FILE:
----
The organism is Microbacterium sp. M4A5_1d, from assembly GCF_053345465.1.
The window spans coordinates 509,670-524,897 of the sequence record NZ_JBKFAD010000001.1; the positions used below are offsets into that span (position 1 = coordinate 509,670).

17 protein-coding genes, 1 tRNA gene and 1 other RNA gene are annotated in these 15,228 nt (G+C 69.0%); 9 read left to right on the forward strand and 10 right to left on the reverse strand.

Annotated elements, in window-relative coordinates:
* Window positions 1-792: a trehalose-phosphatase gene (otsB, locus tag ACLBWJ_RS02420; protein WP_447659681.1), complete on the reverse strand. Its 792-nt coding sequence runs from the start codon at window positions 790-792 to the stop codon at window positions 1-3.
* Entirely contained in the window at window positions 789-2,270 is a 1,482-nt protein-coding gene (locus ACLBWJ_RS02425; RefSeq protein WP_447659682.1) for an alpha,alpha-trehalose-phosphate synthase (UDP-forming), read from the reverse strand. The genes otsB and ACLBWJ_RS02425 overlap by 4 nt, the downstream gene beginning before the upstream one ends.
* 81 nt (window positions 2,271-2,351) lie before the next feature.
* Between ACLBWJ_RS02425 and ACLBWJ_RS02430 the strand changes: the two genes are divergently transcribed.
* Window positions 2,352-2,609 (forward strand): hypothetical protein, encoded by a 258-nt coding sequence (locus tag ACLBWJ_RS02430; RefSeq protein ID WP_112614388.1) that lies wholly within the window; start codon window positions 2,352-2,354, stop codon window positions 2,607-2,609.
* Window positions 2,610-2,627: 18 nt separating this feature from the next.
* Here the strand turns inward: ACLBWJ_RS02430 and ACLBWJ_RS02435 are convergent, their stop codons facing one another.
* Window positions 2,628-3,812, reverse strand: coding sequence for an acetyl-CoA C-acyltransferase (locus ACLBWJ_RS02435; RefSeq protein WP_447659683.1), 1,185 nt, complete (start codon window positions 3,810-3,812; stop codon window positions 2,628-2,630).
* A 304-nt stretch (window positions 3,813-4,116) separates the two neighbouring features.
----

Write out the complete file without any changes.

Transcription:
The organism is Microbacterium sp. M4A5_1d, from assembly GCF_053345465.1.
The window spans coordinates 509,670-524,897 of the sequence record NZ_JBKFAD010000001.1; the positions used below are offsets into that span (position 1 = coordinate 509,670).

17 protein-coding genes, 1 tRNA gene and 1 other RNA gene are annotated in these 15,228 nt (G+C 69.0%); 9 read left to right on the forward strand and 10 right to left on the reverse strand.

Annotated elements, in window-relative coordinates:
* Window positions 1-792: a trehalose-phosphatase gene (otsB, locus tag ACLBWJ_RS02420; protein WP_447659681.1), complete on the reverse strand. Its 792-nt coding sequence runs from the start codon at window positions 790-792 to the stop codon at window positions 1-3.
* Entirely contained in the window at window positions 789-2,270 is a 1,482-nt protein-coding gene (locus ACLBWJ_RS02425; RefSeq protein WP_447659682.1) for an alpha,alpha-trehalose-phosphate synthase (UDP-forming), read from the reverse strand. The genes otsB and ACLBWJ_RS02425 overlap by 4 nt, the downstream gene beginning before the upstream one ends.
* 81 nt (window positions 2,271-2,351) lie before the next feature.
* Between ACLBWJ_RS02425 and ACLBWJ_RS02430 the strand changes: the two genes are divergently transcribed.
* Window positions 2,352-2,609 (forward strand): hypothetical protein, encoded by a 258-nt coding sequence (locus tag ACLBWJ_RS02430; RefSeq protein ID WP_112614388.1) that lies wholly within the window; start codon window positions 2,352-2,354, stop codon window positions 2,607-2,609.
* Window positions 2,610-2,627: 18 nt separating this feature from the next.
* Here the strand turns inward: ACLBWJ_RS02430 and ACLBWJ_RS02435 are convergent, their stop codons facing one another.
* Window positions 2,628-3,812, reverse strand: coding sequence for an acetyl-CoA C-acyltransferase (locus ACLBWJ_RS02435; RefSeq protein WP_447659683.1), 1,185 nt, complete (start codon window positions 3,810-3,812; stop codon window positions 2,628-2,630).
* A 304-nt stretch (window positions 3,813-4,116) separates the two neighbouring features.